The day has come where big data is part of environmental activism fighting deforestation. Powered by Google Earth Engine, Global Forest Watch was launched in February by the World Resources Institute to facilitate a global fight against deforestation.  Users can look back at trends starting in 2000 and with parts of the map being updated close to every two weeks, hot spots in Indonesia and Brazil can be tracked.

“They log on, access all the data, and run their own algorithms,” David Thau, senior developer advocate for Google Earth Engine, says of the project.  With data drawn from a number of satellites, this program enables scientists to direct access information.  Having grown out of a variety of other projects, the researchers’ algorithms are what generates the extraordinary map following the deforestation, and have now scaled up to do this globally on an unprecedented scale.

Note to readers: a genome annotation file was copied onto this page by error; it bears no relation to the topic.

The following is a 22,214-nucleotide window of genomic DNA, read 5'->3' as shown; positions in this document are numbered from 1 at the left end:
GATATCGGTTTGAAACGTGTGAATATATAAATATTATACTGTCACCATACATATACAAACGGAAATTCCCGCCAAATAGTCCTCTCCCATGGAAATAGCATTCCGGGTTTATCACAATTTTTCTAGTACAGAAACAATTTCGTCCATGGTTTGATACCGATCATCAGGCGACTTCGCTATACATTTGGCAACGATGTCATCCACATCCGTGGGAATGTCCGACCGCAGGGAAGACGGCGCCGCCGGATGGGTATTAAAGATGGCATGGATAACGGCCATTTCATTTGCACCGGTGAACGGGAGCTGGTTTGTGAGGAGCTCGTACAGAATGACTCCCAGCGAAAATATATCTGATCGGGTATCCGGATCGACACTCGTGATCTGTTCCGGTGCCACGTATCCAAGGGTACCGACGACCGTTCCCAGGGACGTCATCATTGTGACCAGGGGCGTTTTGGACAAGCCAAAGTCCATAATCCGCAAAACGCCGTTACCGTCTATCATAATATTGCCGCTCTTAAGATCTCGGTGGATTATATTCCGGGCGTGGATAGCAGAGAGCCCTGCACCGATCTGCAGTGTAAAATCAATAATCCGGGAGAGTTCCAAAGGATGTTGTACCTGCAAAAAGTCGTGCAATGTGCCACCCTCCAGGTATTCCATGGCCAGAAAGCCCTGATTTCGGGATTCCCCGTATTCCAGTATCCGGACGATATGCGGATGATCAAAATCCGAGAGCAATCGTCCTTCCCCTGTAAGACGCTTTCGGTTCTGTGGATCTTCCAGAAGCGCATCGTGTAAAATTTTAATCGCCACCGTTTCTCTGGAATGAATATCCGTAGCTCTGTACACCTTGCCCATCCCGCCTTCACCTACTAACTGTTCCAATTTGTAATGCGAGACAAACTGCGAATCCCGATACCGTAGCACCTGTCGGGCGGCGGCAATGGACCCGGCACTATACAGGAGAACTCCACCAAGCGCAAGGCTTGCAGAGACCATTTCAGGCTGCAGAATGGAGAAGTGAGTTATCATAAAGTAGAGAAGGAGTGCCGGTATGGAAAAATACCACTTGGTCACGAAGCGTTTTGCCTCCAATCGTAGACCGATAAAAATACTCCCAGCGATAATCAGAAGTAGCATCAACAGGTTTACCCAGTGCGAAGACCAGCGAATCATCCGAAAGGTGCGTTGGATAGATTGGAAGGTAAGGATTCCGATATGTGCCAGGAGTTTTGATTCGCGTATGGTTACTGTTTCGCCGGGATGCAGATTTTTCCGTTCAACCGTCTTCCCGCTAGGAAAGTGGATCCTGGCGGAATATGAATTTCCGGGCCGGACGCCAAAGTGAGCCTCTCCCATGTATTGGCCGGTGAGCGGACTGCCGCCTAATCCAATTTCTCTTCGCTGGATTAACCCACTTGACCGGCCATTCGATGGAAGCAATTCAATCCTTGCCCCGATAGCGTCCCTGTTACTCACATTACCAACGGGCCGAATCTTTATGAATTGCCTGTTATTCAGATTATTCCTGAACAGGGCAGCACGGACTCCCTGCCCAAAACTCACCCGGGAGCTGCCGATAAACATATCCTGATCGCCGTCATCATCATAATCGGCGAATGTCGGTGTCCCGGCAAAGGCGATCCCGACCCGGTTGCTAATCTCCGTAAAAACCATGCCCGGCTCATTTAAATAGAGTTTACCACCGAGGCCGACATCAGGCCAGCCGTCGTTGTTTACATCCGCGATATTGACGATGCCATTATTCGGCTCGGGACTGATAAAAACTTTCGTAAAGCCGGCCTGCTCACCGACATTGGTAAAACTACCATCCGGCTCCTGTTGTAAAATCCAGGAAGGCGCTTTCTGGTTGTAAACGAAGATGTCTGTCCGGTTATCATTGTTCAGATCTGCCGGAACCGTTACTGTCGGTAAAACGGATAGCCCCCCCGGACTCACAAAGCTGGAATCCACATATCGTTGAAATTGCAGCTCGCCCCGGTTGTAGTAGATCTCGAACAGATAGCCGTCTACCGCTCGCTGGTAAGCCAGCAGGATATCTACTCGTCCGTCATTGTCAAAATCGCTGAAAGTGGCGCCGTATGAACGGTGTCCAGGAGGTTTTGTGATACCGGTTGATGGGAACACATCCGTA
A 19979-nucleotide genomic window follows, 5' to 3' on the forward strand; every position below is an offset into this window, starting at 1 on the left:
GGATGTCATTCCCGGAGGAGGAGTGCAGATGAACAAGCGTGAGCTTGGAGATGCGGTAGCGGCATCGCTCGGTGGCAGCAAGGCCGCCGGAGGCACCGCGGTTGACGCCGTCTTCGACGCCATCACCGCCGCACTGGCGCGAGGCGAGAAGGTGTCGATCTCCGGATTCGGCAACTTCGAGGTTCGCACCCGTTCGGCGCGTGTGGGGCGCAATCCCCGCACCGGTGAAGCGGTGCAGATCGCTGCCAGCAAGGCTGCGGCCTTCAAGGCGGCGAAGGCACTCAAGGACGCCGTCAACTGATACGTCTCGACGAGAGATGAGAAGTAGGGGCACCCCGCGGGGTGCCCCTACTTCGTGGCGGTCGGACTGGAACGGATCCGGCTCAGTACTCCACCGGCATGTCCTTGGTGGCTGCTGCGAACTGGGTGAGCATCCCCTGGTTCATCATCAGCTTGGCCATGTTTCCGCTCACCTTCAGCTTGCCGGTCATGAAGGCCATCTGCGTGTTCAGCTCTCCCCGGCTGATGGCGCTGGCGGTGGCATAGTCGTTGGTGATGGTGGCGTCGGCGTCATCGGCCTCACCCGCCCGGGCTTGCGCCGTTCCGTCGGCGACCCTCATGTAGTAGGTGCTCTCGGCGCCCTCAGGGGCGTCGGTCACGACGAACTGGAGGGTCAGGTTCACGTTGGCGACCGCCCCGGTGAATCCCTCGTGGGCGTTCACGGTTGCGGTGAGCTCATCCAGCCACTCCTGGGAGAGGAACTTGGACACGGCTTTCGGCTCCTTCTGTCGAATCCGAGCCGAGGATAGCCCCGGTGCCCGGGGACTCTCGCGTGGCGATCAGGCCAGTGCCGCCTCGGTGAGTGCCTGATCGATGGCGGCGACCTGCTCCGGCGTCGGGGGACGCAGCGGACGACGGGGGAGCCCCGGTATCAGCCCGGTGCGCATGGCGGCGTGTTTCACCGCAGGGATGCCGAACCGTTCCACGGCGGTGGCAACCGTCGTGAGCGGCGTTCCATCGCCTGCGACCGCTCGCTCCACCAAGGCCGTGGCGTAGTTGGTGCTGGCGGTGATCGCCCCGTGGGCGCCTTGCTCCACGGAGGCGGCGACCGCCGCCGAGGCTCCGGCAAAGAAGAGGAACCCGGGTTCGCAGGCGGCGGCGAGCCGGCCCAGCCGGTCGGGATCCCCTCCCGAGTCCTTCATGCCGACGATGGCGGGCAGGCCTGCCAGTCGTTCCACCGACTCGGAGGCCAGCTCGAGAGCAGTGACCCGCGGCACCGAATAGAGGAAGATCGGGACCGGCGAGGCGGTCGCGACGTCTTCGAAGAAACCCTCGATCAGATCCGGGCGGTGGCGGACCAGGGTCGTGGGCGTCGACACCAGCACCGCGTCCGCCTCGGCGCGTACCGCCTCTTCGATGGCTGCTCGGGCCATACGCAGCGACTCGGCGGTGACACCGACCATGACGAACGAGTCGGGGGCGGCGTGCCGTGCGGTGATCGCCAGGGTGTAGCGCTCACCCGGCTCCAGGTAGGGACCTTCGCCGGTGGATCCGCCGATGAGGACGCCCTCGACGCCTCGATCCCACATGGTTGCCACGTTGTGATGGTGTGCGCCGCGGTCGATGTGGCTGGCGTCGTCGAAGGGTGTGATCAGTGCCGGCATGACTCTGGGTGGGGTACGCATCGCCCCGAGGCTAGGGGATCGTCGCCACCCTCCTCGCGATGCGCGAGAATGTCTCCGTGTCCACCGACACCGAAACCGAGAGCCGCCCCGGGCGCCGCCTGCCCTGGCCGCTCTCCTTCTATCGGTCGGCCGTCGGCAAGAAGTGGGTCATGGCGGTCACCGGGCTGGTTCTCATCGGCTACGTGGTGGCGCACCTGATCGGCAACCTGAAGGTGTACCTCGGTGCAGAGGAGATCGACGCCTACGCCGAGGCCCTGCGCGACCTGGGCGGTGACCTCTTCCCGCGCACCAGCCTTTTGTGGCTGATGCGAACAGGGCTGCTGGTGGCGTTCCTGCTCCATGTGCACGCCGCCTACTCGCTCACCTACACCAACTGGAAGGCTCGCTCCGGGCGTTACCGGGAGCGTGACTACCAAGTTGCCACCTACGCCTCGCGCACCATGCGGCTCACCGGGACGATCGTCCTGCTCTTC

According to Thau, Google Earth Engine eases and aids this big-data research.  With normal cloud computing researchers distribute computing tasks across the network.  Working with this program, researchers use a programming interface to enter  queries, which get ‘parallelized’ automatically.

The World Resources Institute is also giving the public access to this information and may be particularly useful in Indonesia.  With the pubic’s support, agribusiness campaigner Gemma Tillack is asking a number of large companies to only grow new plantations that are sustainable and not perpetuating forest loss.  What larger changes can be pushed forward when the public is given free access to the information remains to be seen.

(Image Credit:  Wagner T. Cassimiro)

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